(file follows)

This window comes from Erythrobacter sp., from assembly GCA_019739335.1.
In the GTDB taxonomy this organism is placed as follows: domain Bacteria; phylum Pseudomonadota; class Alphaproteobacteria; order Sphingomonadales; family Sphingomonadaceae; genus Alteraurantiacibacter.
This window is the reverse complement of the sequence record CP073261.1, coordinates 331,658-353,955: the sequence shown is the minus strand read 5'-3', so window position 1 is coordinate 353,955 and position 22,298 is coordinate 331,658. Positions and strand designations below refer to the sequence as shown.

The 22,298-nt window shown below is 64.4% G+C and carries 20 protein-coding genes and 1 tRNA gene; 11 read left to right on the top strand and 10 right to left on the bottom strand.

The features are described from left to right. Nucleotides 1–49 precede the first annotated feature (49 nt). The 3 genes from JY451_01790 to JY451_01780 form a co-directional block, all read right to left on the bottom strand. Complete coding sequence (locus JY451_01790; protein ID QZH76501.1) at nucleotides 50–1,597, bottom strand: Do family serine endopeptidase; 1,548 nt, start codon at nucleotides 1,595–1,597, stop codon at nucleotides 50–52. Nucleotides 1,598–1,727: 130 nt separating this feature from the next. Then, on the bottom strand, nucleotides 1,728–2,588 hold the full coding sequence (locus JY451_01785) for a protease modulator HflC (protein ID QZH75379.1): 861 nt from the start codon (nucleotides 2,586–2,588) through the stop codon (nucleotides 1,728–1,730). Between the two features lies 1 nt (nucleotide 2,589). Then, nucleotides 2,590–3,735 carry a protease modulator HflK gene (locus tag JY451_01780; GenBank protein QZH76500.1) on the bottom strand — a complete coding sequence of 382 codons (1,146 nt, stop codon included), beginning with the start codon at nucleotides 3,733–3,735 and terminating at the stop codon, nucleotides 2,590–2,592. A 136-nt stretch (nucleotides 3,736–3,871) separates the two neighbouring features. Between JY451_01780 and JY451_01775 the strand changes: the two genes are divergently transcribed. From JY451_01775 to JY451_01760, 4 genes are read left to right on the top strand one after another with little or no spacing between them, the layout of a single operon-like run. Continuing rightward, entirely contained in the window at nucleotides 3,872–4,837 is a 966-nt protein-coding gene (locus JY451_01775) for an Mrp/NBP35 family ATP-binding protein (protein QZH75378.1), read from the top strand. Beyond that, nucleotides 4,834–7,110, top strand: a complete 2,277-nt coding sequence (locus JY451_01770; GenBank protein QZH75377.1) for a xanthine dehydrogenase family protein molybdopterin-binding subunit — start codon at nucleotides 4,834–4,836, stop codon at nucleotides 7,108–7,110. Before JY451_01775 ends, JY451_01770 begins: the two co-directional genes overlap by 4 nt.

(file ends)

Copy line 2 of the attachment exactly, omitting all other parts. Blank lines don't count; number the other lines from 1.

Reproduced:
In the GTDB taxonomy this organism is placed as follows: domain Bacteria; phylum Pseudomonadota; class Alphaproteobacteria; order Sphingomonadales; family Sphingomonadaceae; genus Alteraurantiacibacter.